“It was bizarre,” says CHS senior LJ Parker, an AP Calculus BC student who was in Deckelmann’s seventh period and among the first to receive news of his leave. “None of us expected it. My immediate reaction was just to laugh because it was such a hyperbolic and silly response to someone not wearing their mask that I thought, ‘Oh, this is ridiculous.’”
Following Deckelmann’s leave, administrators visited the teacher’s classes to explain to students the reason for his absence, as well as the plan moving forward. In those discussions, administrators told students that it was Deckelmann’s choice whether to return to campus.
CHS administrators declined to comment further to The Sandpiper.
“That’s a total lie,” Deckelmann says of the message his students received from the CHS administration. “They told all the students that it was up to me, and they told teachers too, and that was a complete lie. It was such a lie that when I heard, I thought it was true. So I wrote the district and said, ‘Well, it sounds like it’s up to me, and I just wanna let you know I’ll be in tomorrow.’”
Shortly after Deckelmann’s leave from campus, senior Oliver Whittaker began the “Bring Back Mr. Deckelmann” petition, which, by last week, had approximately 550 signatures. The petition was shared among students, alumni and parents in the community, leading to a flood of praise for the teacher, as well as appeals to the administration asking for Deckelmann’s to return to the classroom.
“I made the petition because I felt like the decision wasn’t correctly made,” Whittaker explains. “They weren’t considering how it affected the students’ lives at the moment and in the future.”
For many students, the looming AP Calculus exams in May seem more daunting with the loss of their teacher.
“The calculus AP tests are some of the hardest tests, and [the administration] got rid of the one teacher who knows how to teach calculus and has been for years,” says junior Simona Matievsky, an AP Calculus AB student. “If they care about us passing and our scores, why are they firing the one person who can teach us?”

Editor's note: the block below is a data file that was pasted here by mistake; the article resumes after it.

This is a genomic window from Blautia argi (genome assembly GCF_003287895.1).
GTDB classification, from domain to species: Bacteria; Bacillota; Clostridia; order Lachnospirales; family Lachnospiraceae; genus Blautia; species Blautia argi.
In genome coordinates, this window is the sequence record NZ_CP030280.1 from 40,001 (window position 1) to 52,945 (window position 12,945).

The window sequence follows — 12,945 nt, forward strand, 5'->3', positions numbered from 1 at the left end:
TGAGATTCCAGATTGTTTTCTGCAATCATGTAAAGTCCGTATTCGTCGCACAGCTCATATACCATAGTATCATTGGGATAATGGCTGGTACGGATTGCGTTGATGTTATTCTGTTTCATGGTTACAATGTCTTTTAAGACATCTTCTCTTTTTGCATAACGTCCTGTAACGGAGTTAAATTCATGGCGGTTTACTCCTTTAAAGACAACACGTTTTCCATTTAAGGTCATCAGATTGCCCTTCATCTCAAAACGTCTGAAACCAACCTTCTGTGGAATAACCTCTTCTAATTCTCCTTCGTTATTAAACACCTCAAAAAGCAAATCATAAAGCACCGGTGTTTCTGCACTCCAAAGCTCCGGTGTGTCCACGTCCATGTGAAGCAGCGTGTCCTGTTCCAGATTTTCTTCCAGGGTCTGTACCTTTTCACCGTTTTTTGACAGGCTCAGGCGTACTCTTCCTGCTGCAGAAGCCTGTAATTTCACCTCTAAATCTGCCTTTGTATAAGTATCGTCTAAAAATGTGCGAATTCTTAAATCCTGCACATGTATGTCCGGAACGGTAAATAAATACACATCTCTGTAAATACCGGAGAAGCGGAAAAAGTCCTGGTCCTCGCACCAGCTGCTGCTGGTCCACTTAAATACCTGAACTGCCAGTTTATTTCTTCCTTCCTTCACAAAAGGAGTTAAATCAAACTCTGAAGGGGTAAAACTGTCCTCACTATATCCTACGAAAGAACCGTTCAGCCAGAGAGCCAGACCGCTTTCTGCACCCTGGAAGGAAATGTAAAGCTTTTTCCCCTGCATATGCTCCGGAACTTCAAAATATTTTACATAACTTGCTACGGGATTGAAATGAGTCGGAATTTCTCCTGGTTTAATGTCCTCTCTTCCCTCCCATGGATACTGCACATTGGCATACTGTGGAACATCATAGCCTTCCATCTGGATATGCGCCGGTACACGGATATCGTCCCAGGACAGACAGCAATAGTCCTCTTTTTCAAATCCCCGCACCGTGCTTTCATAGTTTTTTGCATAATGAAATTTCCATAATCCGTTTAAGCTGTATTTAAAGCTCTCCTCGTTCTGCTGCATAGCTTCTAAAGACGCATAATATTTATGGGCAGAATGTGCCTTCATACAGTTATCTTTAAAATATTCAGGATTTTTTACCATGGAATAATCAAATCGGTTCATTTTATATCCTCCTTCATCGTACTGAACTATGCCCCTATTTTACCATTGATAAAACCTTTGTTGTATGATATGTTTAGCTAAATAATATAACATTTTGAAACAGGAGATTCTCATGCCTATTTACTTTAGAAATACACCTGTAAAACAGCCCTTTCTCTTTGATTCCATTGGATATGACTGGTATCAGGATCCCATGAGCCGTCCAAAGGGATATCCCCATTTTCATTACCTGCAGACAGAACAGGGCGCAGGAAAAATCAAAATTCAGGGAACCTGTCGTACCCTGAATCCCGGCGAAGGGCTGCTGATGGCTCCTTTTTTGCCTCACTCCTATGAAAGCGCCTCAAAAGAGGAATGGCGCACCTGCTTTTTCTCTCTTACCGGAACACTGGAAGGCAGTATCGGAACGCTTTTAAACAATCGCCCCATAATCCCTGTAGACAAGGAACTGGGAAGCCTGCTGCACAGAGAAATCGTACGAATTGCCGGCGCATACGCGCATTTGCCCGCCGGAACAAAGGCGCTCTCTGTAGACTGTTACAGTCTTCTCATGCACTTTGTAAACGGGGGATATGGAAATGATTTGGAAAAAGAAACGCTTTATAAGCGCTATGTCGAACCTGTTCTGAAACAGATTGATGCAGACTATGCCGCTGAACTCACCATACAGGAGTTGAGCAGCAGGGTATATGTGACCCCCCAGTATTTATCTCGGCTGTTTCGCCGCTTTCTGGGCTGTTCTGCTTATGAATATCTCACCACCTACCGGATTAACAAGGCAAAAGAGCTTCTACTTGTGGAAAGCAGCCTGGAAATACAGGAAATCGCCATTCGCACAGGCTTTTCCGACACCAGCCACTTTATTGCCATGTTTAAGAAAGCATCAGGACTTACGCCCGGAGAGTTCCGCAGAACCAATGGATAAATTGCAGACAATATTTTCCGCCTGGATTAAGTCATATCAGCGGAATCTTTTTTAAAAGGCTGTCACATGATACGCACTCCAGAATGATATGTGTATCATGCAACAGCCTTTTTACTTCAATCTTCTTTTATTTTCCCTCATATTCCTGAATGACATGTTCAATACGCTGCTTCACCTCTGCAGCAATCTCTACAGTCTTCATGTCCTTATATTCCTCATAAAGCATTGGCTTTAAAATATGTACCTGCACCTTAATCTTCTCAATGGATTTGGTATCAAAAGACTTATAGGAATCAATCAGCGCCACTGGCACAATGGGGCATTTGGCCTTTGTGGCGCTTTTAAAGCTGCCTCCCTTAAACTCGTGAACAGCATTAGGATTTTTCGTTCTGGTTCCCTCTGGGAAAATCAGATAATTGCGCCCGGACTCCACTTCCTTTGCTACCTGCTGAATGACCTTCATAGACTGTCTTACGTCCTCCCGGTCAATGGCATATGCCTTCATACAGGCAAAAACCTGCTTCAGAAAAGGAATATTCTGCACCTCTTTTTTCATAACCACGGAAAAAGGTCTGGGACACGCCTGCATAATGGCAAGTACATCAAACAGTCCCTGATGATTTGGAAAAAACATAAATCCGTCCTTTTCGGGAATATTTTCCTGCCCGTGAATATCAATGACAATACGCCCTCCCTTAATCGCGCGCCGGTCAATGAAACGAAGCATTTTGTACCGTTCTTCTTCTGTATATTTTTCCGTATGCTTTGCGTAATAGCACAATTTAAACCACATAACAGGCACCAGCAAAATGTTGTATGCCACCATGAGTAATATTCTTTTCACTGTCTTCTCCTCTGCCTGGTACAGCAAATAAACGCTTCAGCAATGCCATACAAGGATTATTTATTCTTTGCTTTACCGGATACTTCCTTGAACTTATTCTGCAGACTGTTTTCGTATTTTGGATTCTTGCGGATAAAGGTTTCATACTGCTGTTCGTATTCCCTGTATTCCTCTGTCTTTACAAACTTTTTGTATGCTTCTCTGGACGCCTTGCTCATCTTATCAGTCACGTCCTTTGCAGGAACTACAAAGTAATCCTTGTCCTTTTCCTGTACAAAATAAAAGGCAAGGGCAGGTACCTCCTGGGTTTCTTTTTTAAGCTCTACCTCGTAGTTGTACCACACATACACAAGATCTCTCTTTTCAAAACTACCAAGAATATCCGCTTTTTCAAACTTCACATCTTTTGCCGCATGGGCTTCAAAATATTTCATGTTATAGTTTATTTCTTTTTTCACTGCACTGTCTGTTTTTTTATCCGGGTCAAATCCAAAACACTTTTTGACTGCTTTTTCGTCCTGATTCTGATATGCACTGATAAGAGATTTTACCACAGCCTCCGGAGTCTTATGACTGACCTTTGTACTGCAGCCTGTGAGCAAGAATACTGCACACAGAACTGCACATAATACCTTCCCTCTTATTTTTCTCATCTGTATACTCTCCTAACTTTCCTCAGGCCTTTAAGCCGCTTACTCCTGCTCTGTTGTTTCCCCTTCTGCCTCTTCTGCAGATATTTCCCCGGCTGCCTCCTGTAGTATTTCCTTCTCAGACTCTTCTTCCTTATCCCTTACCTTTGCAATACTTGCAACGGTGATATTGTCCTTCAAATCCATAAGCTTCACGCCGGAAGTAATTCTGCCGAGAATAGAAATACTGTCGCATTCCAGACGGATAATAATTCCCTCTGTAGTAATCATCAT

In Deckelmann’s absence, Brant Wilkinson, a teacher of 25 years, was hired to step in Jan. 31 as a long-term substitute for the remainder of the 2021-22 school year.
While many students have expressed disappointment and frustration over Deckelmann’s absence, some understand the administration’s decision.
“It’s wrong that he wasn’t wearing his mask properly or not at all because that’s something that all teachers are supposed to do,” says senior Nina Robertson, a Calculus BC student. “But by punishing him, they were also punishing us. Not wearing your mask is against the rules, and he broke the rules and there’s consequences for that, but maybe he could have just taught online instead of getting rid of a beloved teacher.”
As an adviser for the school’s Singer-Songwriters’ Club and a founding member of faculty music group The Bubba Pickens Band, Deckelmann was recognized around campus for his booming laugh and upbeat attitude. His colleagues remember his 14 years at CHS fondly and miss his presence.
“He’s a phenomenal teacher,” says Jason Maas-Baldwin, AP Environmental Science teacher and Bubba Pickens Band member. “He’s somebody who teaches by getting students interested in a topic. I can’t tell you how many students I’ve heard say, ‘I never enjoyed math class until I had Mr. Deckelmann as a teacher.’”
Though Mike Deckelmann remains absent from campus, the teacher wishes his students and colleagues well, both in math and in their futures.